But then there’s the problem of phased redevelopment—how does Telesis keep people in some units on the property while renovating others?

Perhaps they don’t, Mr. Zimmerman said, offering that they could move people to apartments elsewhere in Buckingham. That has happened during the renovation of The Gates of Ballston and Historic Ballston Park. Now, Buckingham Village 1 has the new Madison at Ballston Station with units that rent at affordable rates.

“One of the obstacles to getting the timing of the ownership units on line with the rental units…was the difficulty of trying to maintain people on site,” Mr. Zimmerman said.

Aimee McHale of the National Housing Trust, explained, “There’s an astronomical cost with relocating people off-site. We should have said that up front.” They plan to renovate one or two buildings at a time and shuffle people around on the property as they do so.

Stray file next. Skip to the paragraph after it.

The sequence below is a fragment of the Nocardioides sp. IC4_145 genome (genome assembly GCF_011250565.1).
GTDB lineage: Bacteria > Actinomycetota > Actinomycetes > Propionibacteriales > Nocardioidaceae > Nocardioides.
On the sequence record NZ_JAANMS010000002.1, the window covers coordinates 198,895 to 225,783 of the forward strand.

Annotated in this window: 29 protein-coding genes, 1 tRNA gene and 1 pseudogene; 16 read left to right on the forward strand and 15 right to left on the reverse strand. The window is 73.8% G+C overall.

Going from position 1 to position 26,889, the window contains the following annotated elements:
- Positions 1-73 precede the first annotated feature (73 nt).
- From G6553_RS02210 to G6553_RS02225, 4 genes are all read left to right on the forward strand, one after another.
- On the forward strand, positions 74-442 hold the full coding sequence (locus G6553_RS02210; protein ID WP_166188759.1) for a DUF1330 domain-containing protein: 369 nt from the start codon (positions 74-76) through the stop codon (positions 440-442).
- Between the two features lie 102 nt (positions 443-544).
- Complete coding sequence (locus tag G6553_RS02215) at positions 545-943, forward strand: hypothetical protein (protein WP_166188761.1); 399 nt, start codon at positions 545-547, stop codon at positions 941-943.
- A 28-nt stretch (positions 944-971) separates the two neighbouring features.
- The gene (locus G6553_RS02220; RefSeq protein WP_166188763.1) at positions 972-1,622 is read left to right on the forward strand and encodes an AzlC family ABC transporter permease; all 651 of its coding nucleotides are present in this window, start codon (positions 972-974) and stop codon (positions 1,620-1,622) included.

Mr. Zimmerman wondered if perhaps some fraction could move off-site if that meant the condo renovation would keep pace with the rentals.

Scott Kline (Click to enlarge the image.)

“We will look at that. Clearly we have a lot to do with respect to phasing. We’ve been focused on the housing program so that we can be ready for the 9 percent tax-credit application that’s due on August fifth,” said Scott Kline, vice president of the National Housing Trust. “We do have a lot more work to refine our renovation plan.”

When board Vice Chair Jay Fissette had his opportunity he wondered why the plans for the use of geothermal heat pumps were conflicting and inspecific.

“[W]hen I read this, I get really mixed messages from the memo,” he said. The use of the pumps which use naturally-occurring heat deep in the earth to heat the apartments would require Historical Affairs and Landmarks Review Board approval, and might interfere with old-growth trees which might have to be removed, and the initial installation is expensive.